The White House Chief Floral Designer is responsible for the planning, design, arrangement and placement of all floral decorations for the First Family, their private entertaining, and official state functions at the White House, the official residence and principal workplace of the President of the United States. The current Chief Floral Designer is Hedieh Ghaffarian.[1]


The Chief Floral Designer heads the White House Flower Shop located in the basement of the White House. The Chief Floral Designer heads a staff of four assistant designers, and works with the First Lady, Chief Usher, and White House Social Secretary to plan arrangements and decorations for State Dinners, receptions, and day-to-day placement throughout the ceremonial rooms and Executive Residence. The Chief Floral Designer serves at the president's pleasure and may be appointed, or reappointed, by each administration. The most recent Chief Floral Designer is Laura Dowling.[2][3] Dowling's predecessor as Chief Floral Designer was Nancy Clarke, who began working at the White House in 1978 during the administration of President Jimmy Carter, first as a part-time volunteer, and eventually becoming full-time permanent staff in 1981 during the administration of President Ronald Reagan. Nancy Clarke served six First Families during her 31 years at the White House. She retired on May 31, 2009 and was an author and lecturer until her death in January 2012.[4]


During the early republic, the White House used flowers sparingly, at first only in the summer months when in season. Wax fruit as well as wax, silk and paste porcelain flowers were displayed in the French porcelain and gilt bronze vases purchased by President James Monroe for the White House in 1815. By the mid-1830s, a series of greenhouses were begun on the west side of the White House above the West Colonnade; they continued to be added to on the west, occupying much of the space of the present West Wing. The greenhouses allowed year-round use of potted plants and cut flowers in the White House. At their zenith, the White House greenhouses supplied thousands of potted plants to the White House.

The 1902 renovations of the White House removed the greenhouses, and constructed the West Wing and East Wing. Flowers were brought from nearby government greenhouses. With the advent of plane transportation, flowers began to arrive from distant destinations: Florida, Colorado for First Lady Mamie Eisenhower's favored pink carnations, and southern California.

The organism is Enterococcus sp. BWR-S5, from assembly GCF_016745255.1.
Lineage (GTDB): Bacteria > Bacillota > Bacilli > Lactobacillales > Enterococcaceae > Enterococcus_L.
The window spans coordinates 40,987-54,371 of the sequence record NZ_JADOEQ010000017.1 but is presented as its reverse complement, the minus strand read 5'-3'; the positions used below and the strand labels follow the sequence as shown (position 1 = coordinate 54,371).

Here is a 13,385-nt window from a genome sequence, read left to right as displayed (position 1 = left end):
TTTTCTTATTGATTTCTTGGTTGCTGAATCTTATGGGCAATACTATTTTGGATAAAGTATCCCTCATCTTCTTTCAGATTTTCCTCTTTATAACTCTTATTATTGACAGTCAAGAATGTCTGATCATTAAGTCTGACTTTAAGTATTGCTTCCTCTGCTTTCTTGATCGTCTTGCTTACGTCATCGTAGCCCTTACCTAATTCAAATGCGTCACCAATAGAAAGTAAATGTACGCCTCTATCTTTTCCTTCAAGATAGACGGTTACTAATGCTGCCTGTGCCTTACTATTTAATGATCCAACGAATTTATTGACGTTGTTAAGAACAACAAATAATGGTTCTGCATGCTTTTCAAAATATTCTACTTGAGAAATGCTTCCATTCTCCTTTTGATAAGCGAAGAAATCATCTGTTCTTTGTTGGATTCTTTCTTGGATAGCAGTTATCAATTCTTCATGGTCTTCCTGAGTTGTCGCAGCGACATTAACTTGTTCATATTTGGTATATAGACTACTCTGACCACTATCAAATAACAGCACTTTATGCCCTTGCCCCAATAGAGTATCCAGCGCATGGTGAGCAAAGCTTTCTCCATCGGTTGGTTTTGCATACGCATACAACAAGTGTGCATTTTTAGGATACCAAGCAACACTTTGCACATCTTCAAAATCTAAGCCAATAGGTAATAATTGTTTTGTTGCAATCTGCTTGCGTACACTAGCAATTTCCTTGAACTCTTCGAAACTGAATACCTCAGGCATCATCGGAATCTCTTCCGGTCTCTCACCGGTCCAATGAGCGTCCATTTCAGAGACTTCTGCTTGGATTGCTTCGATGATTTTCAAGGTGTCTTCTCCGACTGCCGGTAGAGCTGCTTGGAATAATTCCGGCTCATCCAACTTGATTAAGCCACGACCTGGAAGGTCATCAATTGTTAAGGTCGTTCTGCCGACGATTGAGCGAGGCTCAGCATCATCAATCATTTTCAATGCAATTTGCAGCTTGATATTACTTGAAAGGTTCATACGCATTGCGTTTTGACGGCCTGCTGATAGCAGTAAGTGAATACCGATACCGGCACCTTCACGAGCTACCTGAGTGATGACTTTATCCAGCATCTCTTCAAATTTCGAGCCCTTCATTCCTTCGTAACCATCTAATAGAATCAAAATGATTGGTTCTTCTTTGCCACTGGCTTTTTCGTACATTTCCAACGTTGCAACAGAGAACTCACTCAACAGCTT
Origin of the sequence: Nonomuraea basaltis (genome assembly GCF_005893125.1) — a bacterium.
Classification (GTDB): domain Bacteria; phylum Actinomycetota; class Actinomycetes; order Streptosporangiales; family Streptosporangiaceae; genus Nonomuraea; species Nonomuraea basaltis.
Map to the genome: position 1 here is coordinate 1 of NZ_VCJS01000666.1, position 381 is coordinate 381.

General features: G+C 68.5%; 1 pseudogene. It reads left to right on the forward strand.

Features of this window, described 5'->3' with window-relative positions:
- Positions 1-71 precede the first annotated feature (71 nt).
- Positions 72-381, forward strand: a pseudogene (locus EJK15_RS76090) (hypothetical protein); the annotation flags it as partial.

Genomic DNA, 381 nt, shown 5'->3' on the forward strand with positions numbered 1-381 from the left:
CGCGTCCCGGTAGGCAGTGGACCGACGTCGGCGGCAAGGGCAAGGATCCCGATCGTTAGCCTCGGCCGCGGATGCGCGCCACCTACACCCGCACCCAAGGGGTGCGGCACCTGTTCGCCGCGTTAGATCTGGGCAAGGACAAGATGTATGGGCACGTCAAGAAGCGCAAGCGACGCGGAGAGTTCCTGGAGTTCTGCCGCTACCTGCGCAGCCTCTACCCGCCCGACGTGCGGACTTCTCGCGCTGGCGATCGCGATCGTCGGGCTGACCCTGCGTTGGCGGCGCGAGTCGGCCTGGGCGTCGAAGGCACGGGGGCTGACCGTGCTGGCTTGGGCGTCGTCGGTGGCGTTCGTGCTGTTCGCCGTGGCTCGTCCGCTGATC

Until the administration of John F. Kennedy, floral arrangements at the White House had been extremely formal in style. Guided by advice from her horticulturalist friend Rachel Lambert Mellon, First Lady Jacqueline Kennedy began to use looser and more relaxed arrangements, many based upon 16th-century Flemish floral and fruit still lifes. China dishes from previous administrations were used as vases, including two 18th-century dessert coolers used by the Madisons. The White House collection of vermeil tableware, previously only on display in the Vermeil Room, was also utilised for arrangements. The position of Chief Floral Designer was established, and Rusty Young was the first to occupy the position, continuing to work into the Johnson and Nixon administrations.

In addition to the ongoing production of fresh-cut floral displays for the White House, the Chief Floral Designer oversees the annual holiday decoration of the house.


  • Clinton, Hillary Rodham. An Invitation to the White House: At Home with History. Simon & Schuster: 2000. ISBN 0-684-85799-5.
  • Finegold, Stan, and Dottie Temple. Flowers, White House Style: With 100 Original Designs by the Former White House Chief Floral Decorator. Simon & Schuster: 2002. ISBN 978-0-7432-3869-4.
  • Mellon, Rachel Lambert. The White House Gardens Concepts and Design of the Rose Garden. Great American Editions Ltd.: 1973.
  • Montgomery, Ruth. Flowers at the White House: An informal tour of the home of the President of the United States. M. Barrows and Company, Inc.: 1967.
  • My First Ladies: Twenty-Five Years as the White House Chief Floral Designer.

External links